Thursday, 17 April 2014

A Very Good Book

Warning: Spoilers Ahead for Nightfall by Isaac Asimov and Robert Silverberg
I really like to read and one of the rather many books I read last year is Nightfall by Isaac Asimov and Robert Silberberg (originally a short story by Asimov, it was turned into a novel by Silverberg in 1990). Written with a sincere love of science that really shines through, the premise is the most scrumptious bit about this book: Kalgash is a planet in a stellar system of six suns and its inhabitants consequently experience continuous daytime. Not knowing darkness, they have not evolved any mechanisms for coping with it and most of them lose their minds from darkness.
Continuous daytime, that is, until when only one of the six suns is above the horizon and happens to be covered by a twin planet, causing a solar eclipse once every 2049 years, the darkness from which leads to the inhabitants descending into madness. Nightfall may thus be thought of as a story in which it dawns upon the people of a grand civilization that they are in a large-scale version of the Greek myth of Sisyphos, the one-time king who was punished by the Gods for chicanery to roll a rock up a hill, only for the rock to tumble down once the top was about reached so he had to start all over again.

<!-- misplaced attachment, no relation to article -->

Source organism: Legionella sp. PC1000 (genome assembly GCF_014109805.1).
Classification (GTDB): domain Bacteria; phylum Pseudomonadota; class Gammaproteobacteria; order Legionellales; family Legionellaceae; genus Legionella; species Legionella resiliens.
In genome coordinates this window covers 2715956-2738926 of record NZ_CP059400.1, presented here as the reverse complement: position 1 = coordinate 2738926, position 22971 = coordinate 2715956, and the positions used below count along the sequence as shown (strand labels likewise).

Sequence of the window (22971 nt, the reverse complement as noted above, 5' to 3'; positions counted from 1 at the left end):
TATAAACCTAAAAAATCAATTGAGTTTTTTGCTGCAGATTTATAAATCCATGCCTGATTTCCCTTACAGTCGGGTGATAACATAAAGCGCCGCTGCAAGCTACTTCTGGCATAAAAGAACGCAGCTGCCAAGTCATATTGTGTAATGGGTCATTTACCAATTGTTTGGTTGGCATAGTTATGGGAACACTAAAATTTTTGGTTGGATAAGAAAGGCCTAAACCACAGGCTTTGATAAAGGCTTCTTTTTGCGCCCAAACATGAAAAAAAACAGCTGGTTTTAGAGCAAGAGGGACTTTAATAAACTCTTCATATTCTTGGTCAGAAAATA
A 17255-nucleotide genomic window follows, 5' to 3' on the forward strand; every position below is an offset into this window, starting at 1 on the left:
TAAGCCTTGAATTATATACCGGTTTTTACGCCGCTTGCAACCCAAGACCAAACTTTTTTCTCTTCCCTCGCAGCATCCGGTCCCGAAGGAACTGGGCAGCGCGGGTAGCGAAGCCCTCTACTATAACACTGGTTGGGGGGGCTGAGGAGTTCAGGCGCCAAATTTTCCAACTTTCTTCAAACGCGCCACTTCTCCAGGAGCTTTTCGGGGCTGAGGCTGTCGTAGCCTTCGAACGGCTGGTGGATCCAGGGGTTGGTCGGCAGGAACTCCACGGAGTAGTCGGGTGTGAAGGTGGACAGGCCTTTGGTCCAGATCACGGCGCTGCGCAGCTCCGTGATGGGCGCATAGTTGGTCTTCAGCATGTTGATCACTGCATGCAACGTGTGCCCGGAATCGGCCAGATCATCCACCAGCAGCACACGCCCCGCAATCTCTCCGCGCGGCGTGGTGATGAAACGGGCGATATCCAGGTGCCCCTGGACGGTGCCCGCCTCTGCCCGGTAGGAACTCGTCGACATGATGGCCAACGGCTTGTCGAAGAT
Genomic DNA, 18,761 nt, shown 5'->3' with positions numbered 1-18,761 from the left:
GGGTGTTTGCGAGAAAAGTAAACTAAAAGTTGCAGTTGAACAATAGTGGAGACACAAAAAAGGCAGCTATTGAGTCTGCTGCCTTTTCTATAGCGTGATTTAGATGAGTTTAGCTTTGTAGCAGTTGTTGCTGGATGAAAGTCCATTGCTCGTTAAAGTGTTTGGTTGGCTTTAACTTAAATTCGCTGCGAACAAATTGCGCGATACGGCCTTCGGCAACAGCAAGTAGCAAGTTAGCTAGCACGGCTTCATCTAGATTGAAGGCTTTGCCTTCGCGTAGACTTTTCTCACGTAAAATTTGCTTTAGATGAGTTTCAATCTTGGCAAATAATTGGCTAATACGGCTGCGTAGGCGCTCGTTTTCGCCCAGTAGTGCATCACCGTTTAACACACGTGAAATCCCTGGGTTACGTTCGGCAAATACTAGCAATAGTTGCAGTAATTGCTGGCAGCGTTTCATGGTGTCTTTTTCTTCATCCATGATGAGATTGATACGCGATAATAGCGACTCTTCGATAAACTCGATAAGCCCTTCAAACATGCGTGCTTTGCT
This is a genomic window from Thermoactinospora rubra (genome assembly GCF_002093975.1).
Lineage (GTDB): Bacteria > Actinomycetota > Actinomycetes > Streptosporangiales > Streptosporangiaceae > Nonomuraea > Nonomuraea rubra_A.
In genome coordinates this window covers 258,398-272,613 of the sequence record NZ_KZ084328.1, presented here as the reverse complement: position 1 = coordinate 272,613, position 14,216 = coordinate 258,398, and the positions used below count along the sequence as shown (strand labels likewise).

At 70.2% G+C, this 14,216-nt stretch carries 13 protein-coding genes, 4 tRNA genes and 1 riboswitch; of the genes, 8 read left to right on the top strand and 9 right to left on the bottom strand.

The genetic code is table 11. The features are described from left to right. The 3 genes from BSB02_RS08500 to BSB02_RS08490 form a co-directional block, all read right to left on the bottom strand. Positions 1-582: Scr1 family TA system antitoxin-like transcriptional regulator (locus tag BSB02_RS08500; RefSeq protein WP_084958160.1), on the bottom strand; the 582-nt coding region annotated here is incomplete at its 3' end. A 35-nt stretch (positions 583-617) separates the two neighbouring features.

When the story begins, several scientific discoveries are about to reveal this fate. Traces of vast burnings have been found and revealed by carbon dating to recur at 2049-year intervals, and observations of Kalgash's movement in the stellar system have been thought to challenge the established laws of physics - unless there might be a twin planet. At the same time, an amusement park is ordered to close its recently-added attraction in which brave thrill-seekers are exposed to complete darkness, as many of the patrons had to be committed to mental institutions afterwards. If exposed to further darkness, they would have craved light to the extent that everything in sight was thought of as something to be burnt to satisfy their cravings, repeating what many more Kalgashians had done 2049 years before.